He is active in community service and has received professional recognitions including participation in NASPA Institute for aspiring chief student affairs officers, SJTI (Social Justice Training Institute), NCBI (National Coalition Building Institute), the William R. Harvey Executive Leadership Summit and the Gardner Institute for Excellence in Undergraduate Education. In 2016, he received the African American Knowledge Community (AAKC) Sankofa Award from the National Association for Student Affairs Administrators (NASPA).
See auprograms.info for program duration, tuition, fees and other costs, median debt, alumni success, and other important info.
Dr. John Sessa
2015, Doctor of Business Administration in Business Administration
Argosy University, Online Programs
Executive Director of the Vanderpump Dog Foundation
“I feel like it’s a privilege to do work that matters. When I look at the faces of the dogs we rescue—and the faces of the people who adopt them—I know we’re helping [to] make the world a better place.”
Runs Nonprofit Vanderpump Dog Foundation, Which Creates More Humane World for Dogs
Dr. John Sessa is the executive director of the Vanderpump Dog Foundation, a southern California non-profit with the mission to create a more humane world for dogs. The organization’s 500-square foot, neon pink Los Angeles rescue center offers retail, food, grooming services, a dog café and an adoption facility.
In its first month of operation, the foundation placed 40 dogs in loving homes. In addition to his work at the dog foundation, Sessa is a co-founder and chief operating officer of Vanderpump Pets, which produces a line of premium pet accessories sold across the United States.
Sessa rose to stardom after meeting philanthropist, entrepreneur, “Real Housewives of Beverly Hills” and “Vanderpump Rules” television star Lisa Vanderpump and her husband, Ken Todd. Sessa had just completed his Doctor of Business Administration and was focused on advising for start-up and mid-level businesses. The friendship developed into a work partnership—leading Sessa to relocate from Florida to California.
Sessa chose to pursue a doctoral level degree because he believed that a terminal degree was essential to career development. “I was often in meetings where I was the youngest person by 20 years,” Sessa stated. “I also look younger than I am, so when I met prospective clients or associates, I could always sense they were wondering ‘Who’s the kid?’ I knew I that in order to be taken seriously and establish the career I envisioned, I was going to have to get my doctor level degree.”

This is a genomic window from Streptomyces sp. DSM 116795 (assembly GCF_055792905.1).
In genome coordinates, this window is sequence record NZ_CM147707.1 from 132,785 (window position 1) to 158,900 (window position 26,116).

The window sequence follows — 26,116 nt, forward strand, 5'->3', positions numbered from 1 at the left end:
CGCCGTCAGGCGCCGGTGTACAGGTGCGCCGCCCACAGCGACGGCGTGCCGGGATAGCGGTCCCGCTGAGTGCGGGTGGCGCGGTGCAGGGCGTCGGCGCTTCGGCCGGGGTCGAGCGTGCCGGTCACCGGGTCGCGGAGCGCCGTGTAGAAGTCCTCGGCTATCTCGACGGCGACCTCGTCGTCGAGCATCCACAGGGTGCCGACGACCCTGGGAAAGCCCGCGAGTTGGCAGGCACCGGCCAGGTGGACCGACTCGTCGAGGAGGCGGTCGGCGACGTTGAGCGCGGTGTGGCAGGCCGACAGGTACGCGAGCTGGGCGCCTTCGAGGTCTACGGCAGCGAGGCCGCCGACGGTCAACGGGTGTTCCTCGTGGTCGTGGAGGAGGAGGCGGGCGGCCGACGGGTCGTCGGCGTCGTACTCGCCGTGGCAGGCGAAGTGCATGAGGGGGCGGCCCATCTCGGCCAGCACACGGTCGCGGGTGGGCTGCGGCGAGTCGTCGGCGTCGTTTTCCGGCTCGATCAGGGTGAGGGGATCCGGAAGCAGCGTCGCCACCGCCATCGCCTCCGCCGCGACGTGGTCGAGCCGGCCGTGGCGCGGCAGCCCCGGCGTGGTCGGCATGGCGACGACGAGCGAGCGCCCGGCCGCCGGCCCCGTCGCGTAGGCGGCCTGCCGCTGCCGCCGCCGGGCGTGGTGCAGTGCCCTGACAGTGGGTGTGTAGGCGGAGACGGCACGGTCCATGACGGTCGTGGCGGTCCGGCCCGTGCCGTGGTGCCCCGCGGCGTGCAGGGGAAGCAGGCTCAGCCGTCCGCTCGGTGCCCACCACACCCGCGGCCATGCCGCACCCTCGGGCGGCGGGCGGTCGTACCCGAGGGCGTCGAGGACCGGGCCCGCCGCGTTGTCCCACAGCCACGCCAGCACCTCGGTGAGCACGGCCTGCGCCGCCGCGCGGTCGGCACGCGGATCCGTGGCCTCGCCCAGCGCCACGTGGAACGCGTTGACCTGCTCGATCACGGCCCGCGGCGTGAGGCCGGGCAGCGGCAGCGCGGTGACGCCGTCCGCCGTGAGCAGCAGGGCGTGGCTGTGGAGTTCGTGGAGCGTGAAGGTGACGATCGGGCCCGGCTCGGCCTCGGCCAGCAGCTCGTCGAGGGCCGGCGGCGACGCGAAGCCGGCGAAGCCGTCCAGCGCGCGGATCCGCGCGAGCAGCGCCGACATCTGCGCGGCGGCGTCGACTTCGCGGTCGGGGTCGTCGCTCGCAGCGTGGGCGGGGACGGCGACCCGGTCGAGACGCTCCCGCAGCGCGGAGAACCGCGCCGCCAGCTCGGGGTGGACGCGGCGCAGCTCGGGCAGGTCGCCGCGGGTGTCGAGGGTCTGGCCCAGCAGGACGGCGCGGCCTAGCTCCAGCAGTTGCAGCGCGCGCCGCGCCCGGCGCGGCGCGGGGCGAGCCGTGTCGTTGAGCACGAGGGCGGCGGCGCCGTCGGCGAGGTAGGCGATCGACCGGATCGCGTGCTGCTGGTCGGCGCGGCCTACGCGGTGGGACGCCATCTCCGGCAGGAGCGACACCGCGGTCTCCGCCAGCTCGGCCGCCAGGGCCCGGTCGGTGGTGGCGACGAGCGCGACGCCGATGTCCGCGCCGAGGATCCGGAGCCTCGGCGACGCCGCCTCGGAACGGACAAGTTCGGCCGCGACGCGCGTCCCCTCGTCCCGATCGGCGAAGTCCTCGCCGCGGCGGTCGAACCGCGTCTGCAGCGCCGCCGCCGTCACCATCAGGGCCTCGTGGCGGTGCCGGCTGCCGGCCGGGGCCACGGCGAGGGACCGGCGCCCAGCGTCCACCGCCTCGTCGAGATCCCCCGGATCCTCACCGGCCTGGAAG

He chose Argosy University, Online Programs because it was the best fit for his goals. Sessa earned a Doctor of Business Administration in Business Administration in 2015. “The admissions team and [my] advisor were so accommodating and easy to work with,” added Sessa. “Before I knew it, I was beginning my classes, which was great because I was really motivated to get started.” He chose a concentration in global finance and business and worked to meet a self-imposed target date for graduation.
“I knew when I wanted to graduate and what I’d need to do in order to make it happen,” he said. Completing his doctorate was challenging while working full-time. “There were plenty of Sundays when I would spend 15 hours studying while my friends were out [relaxing]. But the effort and sacrifice were absolutely worth it.”
Over time, Sessa discovered that his doctoral degree paid off in a broader context than just earnings. “The process of earning [it] gave me a sense of accomplishment and self-confidence that [was] every bit as valuable as anything I learned in any class,” Sessa stated. “It’s done more than enhance my career. It’s enhanced my life.”
Sessa grew up on a farm and came full-circle to advocate for the well-being of animals.
“[I grew up] loving and having empathy for animals,” added Sessa. “I pinch myself that I get to do work I’m passionate about. If someone had told me even five years ago that I’d travel to Washington, D.C. to lobby Congress in support of a resolution my partners and I drafted with Congressional allies to condemn the Yulin Dog Meat Festival, I would never have believed them. I also never imagined that I’d travel to China to rescue animals and co-write and direct a documentary like The Road to Yulin: and Beyond. The twists and turns my career—and my life—have taken in the past few years continue to amaze me.”
See http://ge.argosy.edu/programoffering/658 for program duration, tuition, fees and other costs, median debt, alumni success, and other important info.